Which leads us to…

Point Three: Resolution of That Problem or Fulfillment of That Need in a Meaningful Way

Stories need endings. At some point, the problem gets solved and the need is realized. That doesn’t mean it has to be a happy ending, as the problem’s resolution might not benefit the protagonist, or the need might not be fulfilled (though these things usually are).

Happy or sad, the ending should be meaningful. As in, it should mean something and satisfy the reader. There should be a point to the problem and the effort it took to resolve that problem, and a reward for the reader who just spent X hours to read this story. Maybe the resolution is clear, maybe it’s vague and ambiguous, maybe it sets up the next step in a larger story. But it ends in some way.

What constitutes a satisfying ending is up to you (and the reader I suppose, but that’s beyond our control). What you want to say with this ending is your call. It’s your decision what emotions and thoughts you leave readers with when they finish.

EXERCISE: Summarize the three basic points of your novel.

Stories have a beginning, a middle, and an ending. Three points that frame a tale and offer something to a reader. How does your story unfold?

Those following along with the PYN book: Workshop Five covers plotting and structure and offers multiple options to help you create the right structure and process for your writing style.

Tomorrow, we’ll look at more options for story structure and start clarifying our major turning points.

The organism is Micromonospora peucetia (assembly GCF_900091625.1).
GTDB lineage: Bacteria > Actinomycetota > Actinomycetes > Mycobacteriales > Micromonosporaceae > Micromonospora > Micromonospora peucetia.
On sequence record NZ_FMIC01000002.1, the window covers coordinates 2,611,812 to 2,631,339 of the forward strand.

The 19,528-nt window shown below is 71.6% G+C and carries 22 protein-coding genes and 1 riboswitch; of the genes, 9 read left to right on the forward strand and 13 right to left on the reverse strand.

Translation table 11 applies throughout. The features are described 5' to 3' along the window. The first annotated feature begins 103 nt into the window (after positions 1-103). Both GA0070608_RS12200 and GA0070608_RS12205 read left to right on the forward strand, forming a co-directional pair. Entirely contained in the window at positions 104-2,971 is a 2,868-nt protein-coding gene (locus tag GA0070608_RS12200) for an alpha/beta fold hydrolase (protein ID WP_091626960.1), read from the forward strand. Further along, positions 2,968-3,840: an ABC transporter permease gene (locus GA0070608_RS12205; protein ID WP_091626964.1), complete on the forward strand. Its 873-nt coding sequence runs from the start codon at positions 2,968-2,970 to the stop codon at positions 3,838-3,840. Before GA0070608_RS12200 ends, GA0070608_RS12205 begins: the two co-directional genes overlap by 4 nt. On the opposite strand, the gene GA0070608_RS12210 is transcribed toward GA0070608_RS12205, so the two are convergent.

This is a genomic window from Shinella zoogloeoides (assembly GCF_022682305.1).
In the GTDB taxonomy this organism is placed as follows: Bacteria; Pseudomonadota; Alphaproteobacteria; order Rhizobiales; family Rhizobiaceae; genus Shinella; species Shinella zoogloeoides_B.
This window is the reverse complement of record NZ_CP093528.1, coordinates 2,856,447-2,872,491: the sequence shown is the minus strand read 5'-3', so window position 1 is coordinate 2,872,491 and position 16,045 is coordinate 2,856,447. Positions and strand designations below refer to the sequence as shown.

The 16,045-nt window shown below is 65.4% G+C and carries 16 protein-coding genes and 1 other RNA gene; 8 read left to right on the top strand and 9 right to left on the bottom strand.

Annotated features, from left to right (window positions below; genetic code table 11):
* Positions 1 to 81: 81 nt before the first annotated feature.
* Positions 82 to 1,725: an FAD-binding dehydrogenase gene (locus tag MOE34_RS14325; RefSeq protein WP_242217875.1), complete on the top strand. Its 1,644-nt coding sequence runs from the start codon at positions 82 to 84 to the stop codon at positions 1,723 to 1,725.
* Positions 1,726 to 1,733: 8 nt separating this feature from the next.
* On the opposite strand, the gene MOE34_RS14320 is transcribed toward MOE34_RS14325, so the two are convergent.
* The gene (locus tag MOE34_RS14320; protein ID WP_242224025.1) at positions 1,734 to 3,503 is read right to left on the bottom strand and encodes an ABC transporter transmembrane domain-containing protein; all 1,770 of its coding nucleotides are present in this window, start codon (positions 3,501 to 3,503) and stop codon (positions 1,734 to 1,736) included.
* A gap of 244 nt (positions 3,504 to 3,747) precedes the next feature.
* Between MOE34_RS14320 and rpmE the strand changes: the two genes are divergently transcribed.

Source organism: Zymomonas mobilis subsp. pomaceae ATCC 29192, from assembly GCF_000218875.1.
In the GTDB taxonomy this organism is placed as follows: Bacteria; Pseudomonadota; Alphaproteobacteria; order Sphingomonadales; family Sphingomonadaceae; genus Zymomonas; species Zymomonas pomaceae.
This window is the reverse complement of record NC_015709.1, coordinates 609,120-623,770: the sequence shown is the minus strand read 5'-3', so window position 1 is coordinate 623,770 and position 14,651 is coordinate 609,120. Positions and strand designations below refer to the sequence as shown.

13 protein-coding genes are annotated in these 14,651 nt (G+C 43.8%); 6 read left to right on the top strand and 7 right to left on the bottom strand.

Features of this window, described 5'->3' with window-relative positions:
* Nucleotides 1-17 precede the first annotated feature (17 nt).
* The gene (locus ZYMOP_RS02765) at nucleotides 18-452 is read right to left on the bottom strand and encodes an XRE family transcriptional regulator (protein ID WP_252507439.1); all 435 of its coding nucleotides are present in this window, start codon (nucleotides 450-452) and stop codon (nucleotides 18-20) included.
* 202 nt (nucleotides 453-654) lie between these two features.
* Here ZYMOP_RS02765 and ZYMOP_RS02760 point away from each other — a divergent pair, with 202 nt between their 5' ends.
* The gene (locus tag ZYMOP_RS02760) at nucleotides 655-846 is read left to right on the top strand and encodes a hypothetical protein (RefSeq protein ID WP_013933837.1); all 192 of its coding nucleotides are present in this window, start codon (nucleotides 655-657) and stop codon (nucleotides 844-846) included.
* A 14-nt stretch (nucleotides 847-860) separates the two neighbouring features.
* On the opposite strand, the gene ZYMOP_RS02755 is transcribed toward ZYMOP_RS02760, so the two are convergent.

Follow along at home with the book, Planning Your Novel: Ideas and Structure. Get more brainstorming questions and things to think about, in-depth articles, and clear examples of every step from idea to novel.

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A long-time fantasy reader, Janice Hardy always wondered about the darker side of healing. For her fantasy trilogy The Healing Wars, she tapped into her own dark side to create a world where healing was dangerous, and those with the best intentions often made the worst choices. Her novels include The Shifter, Blue Fire, and Darkfall from Balzer+Bray/Harper Collins. The Shifter, was chosen for the 2014 list of "Ten Books All Young Georgians Should Read" from the Georgia Center for the Book. It was also shortlisted for the Waterstones Children's Book Prize, and The Truman Award in 2011.

Janice is also the founder of Fiction University, a site dedicated to helping writers improve their craft. Her popular Foundations of Fiction series includes Planning Your Novel: Ideas and Structure, a self-guided workshop for planning or revising a novel, the companion Planning Your Novel Workbook, Revising Your Novel: First Draft to Finished Draft, your step-by-step guide to revising a novel, and her Skill Builders Series, Understanding Show Don't Tell (And Really Getting It), and Understanding Conflict (And What It Really Means).